By Philip Grove
Canterbury has a wide variety of wetland types in a range of landscapes from the mountains and high country through to the foothills, plains and the coast. The biological productivity of coastal wetlands and their ecological importance in the life cycles of many native fish and birds is well recognised. A national database of inland freshwater wetlands has been developed recently, but it does not cover saltmarsh or brackish wetland habitats, and is of limited accuracy in areas where freshwater wetlands adjoin or grade into brackish coastal lagoons and estuaries.
To complement the freshwater wetland database for Canterbury, Regional Council staff surveyed and mapped the vegetation of coastal wetlands over the period 2004-2011. The survey area included wetlands associated with estuaries, dunes, coastal lagoons and river mouths – that is wetland forms that are related directly or indirectly to coastal processes. Results of the survey were entered into a database recording type and extent of vegetated coastal wetland habitats following a standard wetland classification system.
The database contains information on 50 vegetated coastal wetlands in Canterbury Region, from the Tirohanga River mouth in the north to the Waitaki River mouth. The largest contiguous area of wetland vegetation in the database, more than 4000 ha, is located around the margins of Te Waihora/Lake Ellesmere.
Estuarine habitats supporting saltmarsh or brackish wetland vegetation comprised the majority of the mapped area – 4602 ha. However, only 341 ha of saltmarsh vegetation was recorded from within true estuaries subject to sea-water intrusion in daily tidal cycles. The greater part of Canterbury’s vegetated saltmarsh habitats are instead associated with brackish coastal lagoons that are not permanently open to the sea but are still affected to some degree by salt water.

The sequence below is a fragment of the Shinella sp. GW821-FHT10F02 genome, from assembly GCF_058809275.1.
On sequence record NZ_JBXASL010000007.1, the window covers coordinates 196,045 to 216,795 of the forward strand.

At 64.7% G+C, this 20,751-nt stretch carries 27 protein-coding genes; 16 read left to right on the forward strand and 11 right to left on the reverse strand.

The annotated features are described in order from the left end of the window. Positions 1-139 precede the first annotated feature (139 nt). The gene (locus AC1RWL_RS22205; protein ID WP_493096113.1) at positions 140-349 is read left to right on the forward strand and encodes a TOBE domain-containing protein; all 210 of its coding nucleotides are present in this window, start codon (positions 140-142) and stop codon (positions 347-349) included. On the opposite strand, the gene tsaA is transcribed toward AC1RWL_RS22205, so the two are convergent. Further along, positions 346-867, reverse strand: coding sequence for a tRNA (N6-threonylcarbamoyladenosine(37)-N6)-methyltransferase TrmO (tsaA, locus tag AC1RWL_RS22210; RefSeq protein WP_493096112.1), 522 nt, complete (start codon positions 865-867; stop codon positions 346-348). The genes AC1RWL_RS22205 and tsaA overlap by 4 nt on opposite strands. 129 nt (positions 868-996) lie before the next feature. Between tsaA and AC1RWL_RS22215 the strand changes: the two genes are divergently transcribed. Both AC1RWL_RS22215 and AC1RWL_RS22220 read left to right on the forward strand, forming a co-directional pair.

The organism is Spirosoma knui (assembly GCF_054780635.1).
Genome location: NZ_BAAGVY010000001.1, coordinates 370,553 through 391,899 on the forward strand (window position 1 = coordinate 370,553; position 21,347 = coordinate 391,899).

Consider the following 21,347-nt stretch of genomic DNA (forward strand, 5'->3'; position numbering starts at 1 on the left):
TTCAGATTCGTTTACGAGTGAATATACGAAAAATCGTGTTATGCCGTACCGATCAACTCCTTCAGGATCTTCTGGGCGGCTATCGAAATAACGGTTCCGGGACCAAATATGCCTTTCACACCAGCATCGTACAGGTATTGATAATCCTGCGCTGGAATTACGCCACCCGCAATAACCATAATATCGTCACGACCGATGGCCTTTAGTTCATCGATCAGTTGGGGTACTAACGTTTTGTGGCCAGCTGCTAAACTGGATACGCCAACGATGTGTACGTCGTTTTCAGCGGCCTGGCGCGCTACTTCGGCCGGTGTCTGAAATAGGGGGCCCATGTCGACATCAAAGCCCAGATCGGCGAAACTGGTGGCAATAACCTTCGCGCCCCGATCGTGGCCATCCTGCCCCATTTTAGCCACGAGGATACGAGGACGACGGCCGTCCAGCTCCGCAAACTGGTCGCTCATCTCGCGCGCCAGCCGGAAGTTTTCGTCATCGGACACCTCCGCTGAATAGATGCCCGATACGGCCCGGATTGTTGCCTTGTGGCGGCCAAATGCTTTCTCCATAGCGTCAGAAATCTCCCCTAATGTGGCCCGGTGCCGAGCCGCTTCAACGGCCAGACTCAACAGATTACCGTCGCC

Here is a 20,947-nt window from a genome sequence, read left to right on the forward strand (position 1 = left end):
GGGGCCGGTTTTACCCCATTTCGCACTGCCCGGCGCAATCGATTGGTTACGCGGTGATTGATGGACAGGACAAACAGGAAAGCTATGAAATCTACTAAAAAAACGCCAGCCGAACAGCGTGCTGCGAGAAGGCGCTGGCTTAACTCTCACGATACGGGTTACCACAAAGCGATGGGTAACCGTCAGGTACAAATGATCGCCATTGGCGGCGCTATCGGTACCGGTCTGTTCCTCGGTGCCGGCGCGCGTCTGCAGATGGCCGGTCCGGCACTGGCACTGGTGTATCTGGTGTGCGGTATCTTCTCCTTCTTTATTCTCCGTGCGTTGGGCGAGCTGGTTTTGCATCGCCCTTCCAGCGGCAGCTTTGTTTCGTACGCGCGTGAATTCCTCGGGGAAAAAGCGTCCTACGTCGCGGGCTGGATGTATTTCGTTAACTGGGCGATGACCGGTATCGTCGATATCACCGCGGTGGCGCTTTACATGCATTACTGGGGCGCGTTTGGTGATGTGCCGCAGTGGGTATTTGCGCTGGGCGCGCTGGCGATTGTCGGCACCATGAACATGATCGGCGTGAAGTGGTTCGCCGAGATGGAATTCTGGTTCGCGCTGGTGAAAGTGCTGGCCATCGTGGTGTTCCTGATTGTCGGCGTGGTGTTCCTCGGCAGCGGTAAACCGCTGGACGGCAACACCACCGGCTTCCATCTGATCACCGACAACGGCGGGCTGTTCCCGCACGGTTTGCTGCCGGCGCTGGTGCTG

Freshwater wetland vegetation and habitats formed a smaller but significant proportion of the coastal wetlands surveyed; some 1140 ha or about 20% of the total wetland area. Freshwater wetlands were commonly present on or adjoining the inland margins of estuaries and brackish coastal lagoons, as well as along the edges of freshwater coastal lagoons and river mouth lagoons (hāpua).
Native plant species remain the dominant element in the vegetation cover for the majority of the region’s saltmarsh habitats. The most abundant native vegetation types are saltmarsh herbfield, marsh ribbonwood (Plagianthus divaricatus) shrubland and sea rush (Juncus krausii ssp. australiensis) rushland. However, most of the freshwater wetland habitats within the coastal survey area were dominated by introduced plants, particularly willows and grasses, although native rushes and raupō are also common.
Prior to European settlement, large freshwater wetlands occupied the low plains connecting the region’s coastal lagoons, estuaries and hāpua. For the most part these links no longer exist. Drainage of this low-lying land for agricultural and urban development has reduced the formerly extensive complex of freshwater and estuarine wetlands to the isolated fragments that remain around river mouths, estuaries and coastal lagoons. Human-induced loss of saltmarsh and other coastal wetland vegetation in the region is on-going. There have however also been examples of successful restoration of some coastal wetland habitats over the last decade, such as at Charlesworth Reserve on the Avon-Heathcote Estuary and Otipua Wetland near Timaru. The importance of Te Waihora/Lake Ellesmere margins, which support more than 80% of the region’s remaining saltmarsh habitats, has been recognised with the inclusion of vegetation values in the National Water Conservation Amendment Order of 2011.
Following the Canterbury earthquakes of September 2010 and February 2011, significant changes have been recorded in bed level and hydrology in and around the Avon-Heathcote Estuary and Brooklands Lagoon. Repeating the vegetation survey and mapping of these estuaries in a few years when plant distributions have adjusted to the new conditions will help provide a measurable record of changes to extent and type of wetland habitats.
Philip Grove is a terrestrial and wetland ecologist at Canterbury Regional Council.